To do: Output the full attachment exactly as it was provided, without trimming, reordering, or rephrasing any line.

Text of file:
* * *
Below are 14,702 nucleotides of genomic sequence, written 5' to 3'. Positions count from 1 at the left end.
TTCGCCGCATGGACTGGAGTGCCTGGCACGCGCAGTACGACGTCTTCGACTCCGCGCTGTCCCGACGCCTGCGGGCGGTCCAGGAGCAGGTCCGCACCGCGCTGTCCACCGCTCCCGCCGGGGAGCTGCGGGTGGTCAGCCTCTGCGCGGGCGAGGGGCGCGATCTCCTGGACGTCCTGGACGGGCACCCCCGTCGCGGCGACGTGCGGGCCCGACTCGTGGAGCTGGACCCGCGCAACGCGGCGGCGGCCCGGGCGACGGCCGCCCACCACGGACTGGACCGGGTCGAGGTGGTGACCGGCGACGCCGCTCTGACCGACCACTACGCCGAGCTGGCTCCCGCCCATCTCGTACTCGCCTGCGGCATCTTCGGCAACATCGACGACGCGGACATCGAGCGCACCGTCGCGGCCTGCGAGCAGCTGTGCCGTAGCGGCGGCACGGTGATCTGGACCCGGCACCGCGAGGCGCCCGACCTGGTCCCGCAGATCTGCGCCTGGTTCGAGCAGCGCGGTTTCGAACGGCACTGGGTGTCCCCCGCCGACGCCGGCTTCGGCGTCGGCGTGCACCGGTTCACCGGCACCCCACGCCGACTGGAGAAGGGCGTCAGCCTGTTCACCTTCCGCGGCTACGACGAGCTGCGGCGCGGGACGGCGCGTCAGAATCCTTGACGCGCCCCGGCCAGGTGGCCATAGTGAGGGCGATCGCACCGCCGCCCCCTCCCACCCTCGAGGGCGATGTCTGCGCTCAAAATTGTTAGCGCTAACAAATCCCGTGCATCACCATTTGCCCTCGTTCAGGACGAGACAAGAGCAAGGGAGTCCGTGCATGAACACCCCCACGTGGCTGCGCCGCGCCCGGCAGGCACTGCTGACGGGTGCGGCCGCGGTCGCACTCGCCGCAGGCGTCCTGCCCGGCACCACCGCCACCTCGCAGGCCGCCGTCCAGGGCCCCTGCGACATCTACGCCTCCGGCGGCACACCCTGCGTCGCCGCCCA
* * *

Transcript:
Below are 14,702 nucleotides of genomic sequence, written 5' to 3'. Positions count from 1 at the left end.
TTCGCCGCATGGACTGGAGTGCCTGGCACGCGCAGTACGACGTCTTCGACTCCGCGCTGTCCCGACGCCTGCGGGCGGTCCAGGAGCAGGTCCGCACCGCGCTGTCCACCGCTCCCGCCGGGGAGCTGCGGGTGGTCAGCCTCTGCGCGGGCGAGGGGCGCGATCTCCTGGACGTCCTGGACGGGCACCCCCGTCGCGGCGACGTGCGGGCCCGACTCGTGGAGCTGGACCCGCGCAACGCGGCGGCGGCCCGGGCGACGGCCGCCCACCACGGACTGGACCGGGTCGAGGTGGTGACCGGCGACGCCGCTCTGACCGACCACTACGCCGAGCTGGCTCCCGCCCATCTCGTACTCGCCTGCGGCATCTTCGGCAACATCGACGACGCGGACATCGAGCGCACCGTCGCGGCCTGCGAGCAGCTGTGCCGTAGCGGCGGCACGGTGATCTGGACCCGGCACCGCGAGGCGCCCGACCTGGTCCCGCAGATCTGCGCCTGGTTCGAGCAGCGCGGTTTCGAACGGCACTGGGTGTCCCCCGCCGACGCCGGCTTCGGCGTCGGCGTGCACCGGTTCACCGGCACCCCACGCCGACTGGAGAAGGGCGTCAGCCTGTTCACCTTCCGCGGCTACGACGAGCTGCGGCGCGGGACGGCGCGTCAGAATCCTTGACGCGCCCCGGCCAGGTGGCCATAGTGAGGGCGATCGCACCGCCGCCCCCTCCCACCCTCGAGGGCGATGTCTGCGCTCAAAATTGTTAGCGCTAACAAATCCCGTGCATCACCATTTGCCCTCGTTCAGGACGAGACAAGAGCAAGGGAGTCCGTGCATGAACACCCCCACGTGGCTGCGCCGCGCCCGGCAGGCACTGCTGACGGGTGCGGCCGCGGTCGCACTCGCCGCAGGCGTCCTGCCCGGCACCACCGCCACCTCGCAGGCCGCCGTCCAGGGCCCCTGCGACATCTACGCCTCCGGCGGCACACCCTGCGTCGCCGCCCA